And they're trying to do the same in other areas as well. And of course, this is all part of making the Russians realize that not only can they not win on the battlefield that should become increasingly obvious to them but perhaps they could actually lose at least in certain locations initially. And then one doesn't know what happens, does an army crumble. I've seen armies crumble obviously in the invasion of Iraq and elsewhere. And it's very hard to predict. But what you can sense here is a bit of a shift in momentum, again, noting that Mariupol is still desperately hanging on, and that could be a lift to the Russian side.
PHILLIP: So we're a month into this and Russia still hasn't established full air superiority over Ukraine, despite, you know, the lack of a no-fly zone. I want you to take a listen to what one Ukrainian pilot said about that.
(BEGIN VIDEO CLIP)
MOONFISH, UKRAINIAN AIR FORCE PILOT: We feel free right now to operate in our airspace, and they have control of very little part of Ukrainian sky. And that is where those brutal bombing of peaceful cities like Mariupol and Kharkiv are happening.
(END VIDEO CLIP)
PHILLIP: What's your reaction to that? And I mean, we were just -- you were just discussing the coming potentially battle for Kyiv. What's the significance of the fact that Ukrainian seem to feel very confident that they have a lot of control over their airspace right now?
PETRAEUS: Well, again, this is astonishing. If you remember, in the invasion of Iraq, we laid -- basically took the Iraqi Air Force out of the picture in the first couple of hours by cratering every one of their runways so they couldn't even get off the ground. And that still obviously has not happened in Ukraine in part because the Ukrainian air defenses have been so surprisingly resolute and again resourceful, and they are reportedly receiving some resupply of the kinds of air defenses that they have.
And I'm not just talking about the stinger missiles, which are good up to about 10,000 or so feet, but old Russian systems that are actually accurate, well above that, and have been used, again, to considerably impressive effect. And in the fact that again, the modest Ukrainian Air Force is still in the air and actually denying Russia really penetration well into the country is really quite astonishing.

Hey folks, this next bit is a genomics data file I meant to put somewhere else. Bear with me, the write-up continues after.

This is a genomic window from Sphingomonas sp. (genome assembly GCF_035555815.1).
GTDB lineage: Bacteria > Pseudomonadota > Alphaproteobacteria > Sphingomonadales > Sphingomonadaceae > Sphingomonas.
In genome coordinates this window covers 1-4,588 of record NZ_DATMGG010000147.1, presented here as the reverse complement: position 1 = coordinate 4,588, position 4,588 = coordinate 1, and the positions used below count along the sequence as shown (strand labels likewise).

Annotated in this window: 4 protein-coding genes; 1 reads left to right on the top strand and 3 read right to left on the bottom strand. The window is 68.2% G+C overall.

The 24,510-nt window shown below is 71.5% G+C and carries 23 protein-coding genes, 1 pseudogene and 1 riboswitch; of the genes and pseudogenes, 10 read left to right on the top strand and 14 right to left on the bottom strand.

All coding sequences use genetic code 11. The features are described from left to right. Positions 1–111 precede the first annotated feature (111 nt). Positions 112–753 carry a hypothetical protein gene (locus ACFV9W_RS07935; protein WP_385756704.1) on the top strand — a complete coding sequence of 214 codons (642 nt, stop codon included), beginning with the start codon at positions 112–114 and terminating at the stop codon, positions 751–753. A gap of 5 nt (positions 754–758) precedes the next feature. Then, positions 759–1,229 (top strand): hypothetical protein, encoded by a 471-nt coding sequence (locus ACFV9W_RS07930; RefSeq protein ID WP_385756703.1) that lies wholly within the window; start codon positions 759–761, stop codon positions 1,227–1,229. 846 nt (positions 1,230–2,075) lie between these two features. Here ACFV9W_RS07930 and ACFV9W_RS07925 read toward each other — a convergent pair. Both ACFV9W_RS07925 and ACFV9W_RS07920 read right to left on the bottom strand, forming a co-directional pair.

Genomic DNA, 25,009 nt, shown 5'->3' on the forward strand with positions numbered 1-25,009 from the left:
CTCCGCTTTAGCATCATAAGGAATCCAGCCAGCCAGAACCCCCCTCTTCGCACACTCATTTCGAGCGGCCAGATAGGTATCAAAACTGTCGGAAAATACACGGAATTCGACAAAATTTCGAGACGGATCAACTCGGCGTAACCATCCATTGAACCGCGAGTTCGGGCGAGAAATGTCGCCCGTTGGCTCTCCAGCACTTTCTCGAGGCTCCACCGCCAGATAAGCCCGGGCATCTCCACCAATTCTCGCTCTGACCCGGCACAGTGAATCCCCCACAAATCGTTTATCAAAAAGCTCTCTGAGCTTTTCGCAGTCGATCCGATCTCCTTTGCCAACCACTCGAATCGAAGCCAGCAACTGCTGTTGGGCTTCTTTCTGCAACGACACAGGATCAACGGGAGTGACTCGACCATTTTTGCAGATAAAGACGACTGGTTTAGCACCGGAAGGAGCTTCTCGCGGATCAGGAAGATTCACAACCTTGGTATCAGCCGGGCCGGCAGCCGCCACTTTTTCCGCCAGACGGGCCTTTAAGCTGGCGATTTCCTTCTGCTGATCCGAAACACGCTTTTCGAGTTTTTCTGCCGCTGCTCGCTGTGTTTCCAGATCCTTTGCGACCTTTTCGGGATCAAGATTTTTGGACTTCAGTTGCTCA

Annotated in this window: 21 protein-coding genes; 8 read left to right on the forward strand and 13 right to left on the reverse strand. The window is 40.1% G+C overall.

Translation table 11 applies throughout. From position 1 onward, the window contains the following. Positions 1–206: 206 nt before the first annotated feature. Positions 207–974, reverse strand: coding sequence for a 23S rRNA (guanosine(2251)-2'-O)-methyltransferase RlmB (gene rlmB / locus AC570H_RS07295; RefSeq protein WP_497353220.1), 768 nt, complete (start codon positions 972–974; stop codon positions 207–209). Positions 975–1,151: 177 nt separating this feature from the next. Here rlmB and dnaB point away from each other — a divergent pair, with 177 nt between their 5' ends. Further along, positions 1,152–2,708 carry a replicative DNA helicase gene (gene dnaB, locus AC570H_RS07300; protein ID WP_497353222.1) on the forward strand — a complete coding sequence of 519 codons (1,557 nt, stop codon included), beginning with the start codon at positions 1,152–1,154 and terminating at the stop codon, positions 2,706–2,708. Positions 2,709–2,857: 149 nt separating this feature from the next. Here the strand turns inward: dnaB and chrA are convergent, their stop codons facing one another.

All of this, again, just continues to reinforce the sense that the Russians are a bit on the back foot, to put it mildly, that they're struggling to replace the losses that they've sustained and those wounded as well. And that they could actually be in trouble, at least in local areas, such as those around Kyiv. The British Ministry of Defense yesterday, learned that it's not impossible that some elements around Kyiv could actually be encircled.
PHILLIP: Yes, I mean, to that point, NATO officials are estimating about 15,000 Russians were killed in Ukraine in a single month. That's more than double the number of American deaths in Iraq and Afghanistan over two decades combined. So you've warned that you should never want Putin to feel like there's nothing to lose. But how far away are we from that? And what happens then if he feels like his back is against the wall?
PETRAEUS: Well, I think there's always something left to lose. I mean, at the end of the day, it could be your life. It could be your future, and so forth. I think there's a lot left to lose for him. The question is, when does he realize that he needs to agree to a negotiated outcome that includes elements to which you would not have agreed, obviously, prior to the invasion, and of course, it's not just what's happening on the battlefield that's very important, presumably in his calculations.
But it's also what's being done to his economy, his financial system, the oligarchy members of his regime and so forth. And of course, a number of additional sanctions were announced by the United States today, in addition to the NATO announcements of additional forces in the countries of Eastern Europe and the Baltic states, all NATO members.
PHILLIP: General Petraeus, thank you so much for all of that analysis.
PETRAEUS: Pleasure Abby.
PHILLIP: And a renewed global security concern as world leaders convened in Brussels, North Korea has fired its first suspected intercontinental ballistic missile in more than four years. We will have new details about that coming up.
PHILLIP: North Korea has fired what is believed to be its first intercontinental ballistic missiles since 2017. A Japanese official says the missile appears to be a new type with a longer range than the one that they tested in 2017. And the South Korean military responded by launching a response missile also for the first time since 2017. Japan's Defense Ministry says missile landed off of Japan's western coast. And President Biden met with Prime Minister Kishida of Japan on the sidelines of the G7 today in Brussels. The two leaders strongly condemned the North Korean launch. And that -- and thanks for joining Inside Politics. Don't forget you can also listen to our podcast. Download Inside Politics wherever you get your podcasts. Ana Cabrera and Don Lemon pick up our coverage right now.
ANA CABRERA, CNN HOST: Hello and thanks for joining us for our special Breaking News coverage as NATO leaders meet in Brussels over Russia's invasion of Ukraine. I'm Ana Cabrera in New York.
DON LEMON, CNN HOST: And I'm Don Lemon. Good to be with you, Ana.